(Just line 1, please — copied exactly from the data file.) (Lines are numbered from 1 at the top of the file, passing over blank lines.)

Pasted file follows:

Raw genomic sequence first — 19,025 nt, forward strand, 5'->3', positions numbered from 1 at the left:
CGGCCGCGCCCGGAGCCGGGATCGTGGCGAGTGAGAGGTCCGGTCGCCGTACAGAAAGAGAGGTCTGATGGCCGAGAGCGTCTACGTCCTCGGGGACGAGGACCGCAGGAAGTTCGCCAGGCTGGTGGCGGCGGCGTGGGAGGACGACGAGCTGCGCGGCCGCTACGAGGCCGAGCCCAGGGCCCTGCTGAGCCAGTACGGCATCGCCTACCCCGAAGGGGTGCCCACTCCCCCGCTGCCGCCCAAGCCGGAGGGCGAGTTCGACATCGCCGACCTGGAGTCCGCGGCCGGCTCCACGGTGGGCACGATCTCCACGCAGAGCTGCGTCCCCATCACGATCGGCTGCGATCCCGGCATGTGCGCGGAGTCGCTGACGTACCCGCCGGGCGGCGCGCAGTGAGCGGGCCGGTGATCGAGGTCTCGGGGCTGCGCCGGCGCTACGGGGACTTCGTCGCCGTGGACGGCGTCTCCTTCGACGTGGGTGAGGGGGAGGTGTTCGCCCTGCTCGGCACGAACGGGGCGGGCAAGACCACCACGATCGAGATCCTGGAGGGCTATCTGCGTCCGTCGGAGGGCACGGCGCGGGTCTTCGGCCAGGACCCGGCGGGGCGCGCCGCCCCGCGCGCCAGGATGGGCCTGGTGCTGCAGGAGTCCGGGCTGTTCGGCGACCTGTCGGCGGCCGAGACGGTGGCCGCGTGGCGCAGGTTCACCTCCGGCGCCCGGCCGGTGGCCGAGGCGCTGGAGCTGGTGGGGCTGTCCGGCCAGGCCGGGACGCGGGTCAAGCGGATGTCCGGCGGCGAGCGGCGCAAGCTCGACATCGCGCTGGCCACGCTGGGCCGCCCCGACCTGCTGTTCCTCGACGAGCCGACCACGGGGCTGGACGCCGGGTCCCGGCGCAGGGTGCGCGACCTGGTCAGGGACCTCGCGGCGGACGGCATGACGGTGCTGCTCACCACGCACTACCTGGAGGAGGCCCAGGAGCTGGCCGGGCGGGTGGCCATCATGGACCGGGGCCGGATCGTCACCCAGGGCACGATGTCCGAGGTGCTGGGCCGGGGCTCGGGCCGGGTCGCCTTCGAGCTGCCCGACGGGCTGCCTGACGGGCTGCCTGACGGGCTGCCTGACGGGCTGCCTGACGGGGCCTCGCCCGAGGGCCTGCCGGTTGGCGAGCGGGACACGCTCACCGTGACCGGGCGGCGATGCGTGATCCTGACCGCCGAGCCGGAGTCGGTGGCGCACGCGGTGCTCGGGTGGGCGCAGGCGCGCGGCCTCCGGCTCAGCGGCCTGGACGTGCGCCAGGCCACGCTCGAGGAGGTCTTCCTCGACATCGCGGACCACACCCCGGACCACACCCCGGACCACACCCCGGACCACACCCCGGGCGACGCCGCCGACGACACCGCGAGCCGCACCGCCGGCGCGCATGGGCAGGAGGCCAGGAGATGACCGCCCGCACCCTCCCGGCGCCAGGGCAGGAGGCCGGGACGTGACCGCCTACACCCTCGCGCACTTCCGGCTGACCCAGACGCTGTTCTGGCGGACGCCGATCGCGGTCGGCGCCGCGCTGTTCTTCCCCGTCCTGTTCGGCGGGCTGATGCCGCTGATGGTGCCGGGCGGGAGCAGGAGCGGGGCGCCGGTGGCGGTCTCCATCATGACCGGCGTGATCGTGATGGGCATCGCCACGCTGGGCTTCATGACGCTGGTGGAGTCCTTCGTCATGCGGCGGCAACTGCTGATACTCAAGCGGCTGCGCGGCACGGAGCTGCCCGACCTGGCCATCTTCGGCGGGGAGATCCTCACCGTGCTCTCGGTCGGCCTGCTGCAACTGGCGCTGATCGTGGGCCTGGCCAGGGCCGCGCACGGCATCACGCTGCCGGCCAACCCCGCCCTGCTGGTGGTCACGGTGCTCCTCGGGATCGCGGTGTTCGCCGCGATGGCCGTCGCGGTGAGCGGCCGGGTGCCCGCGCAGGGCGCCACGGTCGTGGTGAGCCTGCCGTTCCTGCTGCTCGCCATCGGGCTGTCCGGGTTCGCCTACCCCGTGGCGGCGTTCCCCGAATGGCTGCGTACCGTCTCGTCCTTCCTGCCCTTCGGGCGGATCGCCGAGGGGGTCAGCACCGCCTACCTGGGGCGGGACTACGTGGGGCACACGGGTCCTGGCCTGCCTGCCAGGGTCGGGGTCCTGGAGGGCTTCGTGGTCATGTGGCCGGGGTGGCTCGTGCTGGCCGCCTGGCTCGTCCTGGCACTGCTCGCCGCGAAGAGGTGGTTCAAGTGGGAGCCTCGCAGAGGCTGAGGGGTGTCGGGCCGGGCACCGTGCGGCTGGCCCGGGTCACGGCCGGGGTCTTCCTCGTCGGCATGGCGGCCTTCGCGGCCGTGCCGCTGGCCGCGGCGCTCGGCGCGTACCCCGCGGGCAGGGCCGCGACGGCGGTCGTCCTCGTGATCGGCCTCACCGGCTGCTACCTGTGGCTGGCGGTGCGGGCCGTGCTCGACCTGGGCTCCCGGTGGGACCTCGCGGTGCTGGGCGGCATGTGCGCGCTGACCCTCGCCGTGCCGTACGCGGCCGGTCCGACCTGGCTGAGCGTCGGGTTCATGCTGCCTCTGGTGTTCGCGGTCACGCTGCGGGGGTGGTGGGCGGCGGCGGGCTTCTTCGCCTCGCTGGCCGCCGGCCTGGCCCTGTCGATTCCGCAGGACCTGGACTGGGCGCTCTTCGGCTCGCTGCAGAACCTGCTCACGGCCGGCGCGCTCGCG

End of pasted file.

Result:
Raw genomic sequence first — 19,025 nt, forward strand, 5'->3', positions numbered from 1 at the left: